The minimum expectation most analysts had was a Dynamic, Stochastic, General Equilibrium (DSGE) model to examine the e-levy’s potential impact on aggregate demand in the economy, and resultant downward pressure on other consumption taxes. The government refused to do any of that. In fact, none of the e-levy’s features were set on the basis of empirical research.
What is clear, nevertheless, is that in its current design, the e-levy belongs to the class of taxes that ablates economic efficiency by distorting producer prices.
But isn’t necessary innovation painful?
E-levy enthusiasts in Ghana have hyped the novelty of the tax and suggested at every turn that like the Communication Service Tax (CST), early disquiet will dissipate as the e-levy starts to perform. Innovation, they say, is sometimes painful, even when totally necessary, except that e-levy type fintech taxes are actually not that novel.
Apart from the fact that about 10 countries in Africa have in the last decade experimented with taxing digital financial services, none have seen massive revenues from doing so and there is a much longer history of governments seeking to tax transfers. The Ghanaian e-levy is a lot like the taxes that countries like Vietnam, Philippines and Tajikistan used to levy on remittances received by citizens from overseas. The Philippines abolished theirs in 1995.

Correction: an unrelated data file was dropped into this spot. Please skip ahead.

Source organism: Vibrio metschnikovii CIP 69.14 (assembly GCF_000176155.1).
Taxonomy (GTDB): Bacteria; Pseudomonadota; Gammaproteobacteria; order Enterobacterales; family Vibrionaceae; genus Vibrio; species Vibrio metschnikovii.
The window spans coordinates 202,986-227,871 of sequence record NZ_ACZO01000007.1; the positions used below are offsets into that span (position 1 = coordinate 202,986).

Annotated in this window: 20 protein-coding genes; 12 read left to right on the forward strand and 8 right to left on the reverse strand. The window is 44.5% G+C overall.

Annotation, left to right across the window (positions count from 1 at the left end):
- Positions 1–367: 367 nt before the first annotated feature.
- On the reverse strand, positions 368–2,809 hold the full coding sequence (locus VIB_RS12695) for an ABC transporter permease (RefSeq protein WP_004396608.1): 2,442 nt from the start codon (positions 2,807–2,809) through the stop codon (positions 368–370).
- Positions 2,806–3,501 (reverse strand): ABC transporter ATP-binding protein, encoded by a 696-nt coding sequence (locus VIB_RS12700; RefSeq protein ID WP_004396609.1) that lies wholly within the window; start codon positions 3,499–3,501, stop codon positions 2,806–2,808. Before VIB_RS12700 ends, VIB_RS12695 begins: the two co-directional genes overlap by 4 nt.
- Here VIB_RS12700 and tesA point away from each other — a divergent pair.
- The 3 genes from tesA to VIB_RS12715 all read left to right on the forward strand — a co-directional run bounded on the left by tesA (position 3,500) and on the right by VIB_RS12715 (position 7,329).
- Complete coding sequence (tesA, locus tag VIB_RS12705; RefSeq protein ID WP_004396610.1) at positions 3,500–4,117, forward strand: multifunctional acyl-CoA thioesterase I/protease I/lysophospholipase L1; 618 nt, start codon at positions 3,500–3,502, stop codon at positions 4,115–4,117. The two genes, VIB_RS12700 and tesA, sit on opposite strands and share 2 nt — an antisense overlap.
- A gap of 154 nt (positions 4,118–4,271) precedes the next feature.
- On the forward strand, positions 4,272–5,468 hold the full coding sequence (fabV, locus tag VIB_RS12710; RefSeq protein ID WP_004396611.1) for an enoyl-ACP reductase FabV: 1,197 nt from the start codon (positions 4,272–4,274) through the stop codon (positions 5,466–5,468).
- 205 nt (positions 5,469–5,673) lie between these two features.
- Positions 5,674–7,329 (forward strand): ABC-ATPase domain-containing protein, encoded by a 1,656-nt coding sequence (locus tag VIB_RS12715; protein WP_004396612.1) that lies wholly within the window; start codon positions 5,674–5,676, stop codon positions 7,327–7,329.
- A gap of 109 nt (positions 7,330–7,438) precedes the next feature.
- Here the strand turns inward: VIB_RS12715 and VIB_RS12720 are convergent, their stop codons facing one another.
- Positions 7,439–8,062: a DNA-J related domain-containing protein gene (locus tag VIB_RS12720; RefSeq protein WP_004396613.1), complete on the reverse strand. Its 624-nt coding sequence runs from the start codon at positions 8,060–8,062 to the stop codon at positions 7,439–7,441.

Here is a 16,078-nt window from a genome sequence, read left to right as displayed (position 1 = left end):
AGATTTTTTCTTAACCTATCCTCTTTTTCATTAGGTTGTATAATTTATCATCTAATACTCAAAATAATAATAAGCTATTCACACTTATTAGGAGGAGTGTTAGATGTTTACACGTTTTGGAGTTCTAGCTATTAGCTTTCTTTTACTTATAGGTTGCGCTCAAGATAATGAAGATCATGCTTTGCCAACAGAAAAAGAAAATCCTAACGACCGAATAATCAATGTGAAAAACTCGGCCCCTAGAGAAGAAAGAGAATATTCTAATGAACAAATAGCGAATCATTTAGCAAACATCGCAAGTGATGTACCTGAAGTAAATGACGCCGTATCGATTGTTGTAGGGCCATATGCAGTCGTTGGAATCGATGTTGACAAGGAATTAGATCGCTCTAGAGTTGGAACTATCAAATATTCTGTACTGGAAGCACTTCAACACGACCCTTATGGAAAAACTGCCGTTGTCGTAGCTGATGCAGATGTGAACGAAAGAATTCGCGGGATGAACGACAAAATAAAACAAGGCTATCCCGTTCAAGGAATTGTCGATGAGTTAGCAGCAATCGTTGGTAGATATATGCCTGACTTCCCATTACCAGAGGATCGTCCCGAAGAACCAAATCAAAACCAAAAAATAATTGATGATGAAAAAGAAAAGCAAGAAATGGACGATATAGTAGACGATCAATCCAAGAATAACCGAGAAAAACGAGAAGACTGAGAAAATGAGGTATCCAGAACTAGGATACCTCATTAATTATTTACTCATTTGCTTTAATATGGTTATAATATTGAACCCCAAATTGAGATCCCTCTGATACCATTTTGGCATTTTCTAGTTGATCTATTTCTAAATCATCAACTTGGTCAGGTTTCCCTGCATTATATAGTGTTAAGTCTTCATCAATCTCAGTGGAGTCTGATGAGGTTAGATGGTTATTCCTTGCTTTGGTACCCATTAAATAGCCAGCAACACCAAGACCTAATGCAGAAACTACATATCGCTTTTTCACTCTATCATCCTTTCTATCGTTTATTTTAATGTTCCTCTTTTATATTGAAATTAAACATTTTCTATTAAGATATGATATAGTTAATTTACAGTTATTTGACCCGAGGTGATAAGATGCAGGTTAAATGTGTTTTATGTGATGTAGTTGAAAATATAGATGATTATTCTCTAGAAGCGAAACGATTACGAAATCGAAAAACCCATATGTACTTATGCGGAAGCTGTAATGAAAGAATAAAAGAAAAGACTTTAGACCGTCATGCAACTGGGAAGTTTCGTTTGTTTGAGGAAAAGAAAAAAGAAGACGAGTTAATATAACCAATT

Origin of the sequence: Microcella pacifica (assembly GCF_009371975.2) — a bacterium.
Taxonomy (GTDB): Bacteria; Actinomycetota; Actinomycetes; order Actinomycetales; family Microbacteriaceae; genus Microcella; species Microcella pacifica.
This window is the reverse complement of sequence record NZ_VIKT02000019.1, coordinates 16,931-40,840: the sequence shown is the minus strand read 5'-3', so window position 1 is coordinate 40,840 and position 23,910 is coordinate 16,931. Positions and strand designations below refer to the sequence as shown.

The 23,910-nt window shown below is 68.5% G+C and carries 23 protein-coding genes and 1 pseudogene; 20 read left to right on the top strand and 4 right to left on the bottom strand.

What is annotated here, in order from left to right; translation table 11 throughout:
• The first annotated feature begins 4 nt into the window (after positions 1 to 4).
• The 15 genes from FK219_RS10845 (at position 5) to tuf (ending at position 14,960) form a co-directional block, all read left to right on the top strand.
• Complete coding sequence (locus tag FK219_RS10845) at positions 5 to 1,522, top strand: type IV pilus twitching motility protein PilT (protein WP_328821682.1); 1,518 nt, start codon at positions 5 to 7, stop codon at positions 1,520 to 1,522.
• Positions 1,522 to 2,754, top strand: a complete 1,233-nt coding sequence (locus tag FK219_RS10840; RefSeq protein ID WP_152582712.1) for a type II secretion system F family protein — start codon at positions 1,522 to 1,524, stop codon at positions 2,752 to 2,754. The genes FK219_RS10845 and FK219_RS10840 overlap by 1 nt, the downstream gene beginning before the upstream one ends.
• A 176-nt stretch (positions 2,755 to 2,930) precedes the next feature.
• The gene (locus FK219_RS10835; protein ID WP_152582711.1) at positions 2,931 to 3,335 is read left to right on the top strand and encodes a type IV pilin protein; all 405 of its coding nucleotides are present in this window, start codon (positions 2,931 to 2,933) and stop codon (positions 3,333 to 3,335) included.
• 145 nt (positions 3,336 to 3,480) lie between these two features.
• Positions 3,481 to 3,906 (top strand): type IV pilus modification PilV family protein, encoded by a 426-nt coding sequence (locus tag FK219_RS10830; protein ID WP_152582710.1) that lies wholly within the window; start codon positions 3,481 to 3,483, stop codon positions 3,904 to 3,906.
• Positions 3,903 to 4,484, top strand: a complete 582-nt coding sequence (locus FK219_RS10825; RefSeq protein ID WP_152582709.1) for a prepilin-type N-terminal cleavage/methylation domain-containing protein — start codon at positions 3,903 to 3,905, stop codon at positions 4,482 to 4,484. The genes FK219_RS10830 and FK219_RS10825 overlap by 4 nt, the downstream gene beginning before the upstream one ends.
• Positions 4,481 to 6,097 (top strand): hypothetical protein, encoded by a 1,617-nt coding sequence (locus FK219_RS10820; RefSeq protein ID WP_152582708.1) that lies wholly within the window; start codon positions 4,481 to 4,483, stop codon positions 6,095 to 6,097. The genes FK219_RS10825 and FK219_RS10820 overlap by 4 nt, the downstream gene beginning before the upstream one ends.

Vietnam followed suit in 1997 and Tajikistan in 2002. After abolishing the taxes, Vietnam witnessed a growth in remittances of about five times in the ensuing decade. Recipients bought goods and services in the local market and paid lots of other consumption taxes, offsetting the foregone government income.
One can actually go as far back as the 18th century for insights into transfer taxes. In 1782, the UK introduced a ‘stamp duty’ on cheques, which means every time a person wrote a cheque to pay for anything they paid tax to the government.
Faced with much the same considerations, the government introduced various exemptions on the same arbitrary grounds that e-levy assumptions have been situated today. In 1791, anyone cashing the cheque within 10 kilometres of where they lived didn’t have to pay. In 1804, the range was widened to 15 kilometres.
Until in 1918, they stopped pretending that the exemptions had any basis. They then removed them and the tax rate even doubled. As late as 1956, the UK government was still making various rate and design adjustments to optimise collections. Then, finally, in 1971, it became clear that the tax was a waste of everyone’s time and then finally abolished, nearly 200 years after their introduction.
In short, the logic animating the desire to tax e-levy is very well known to history, but poor design choices remain a consistent bane.
Perennial tax policy incoherence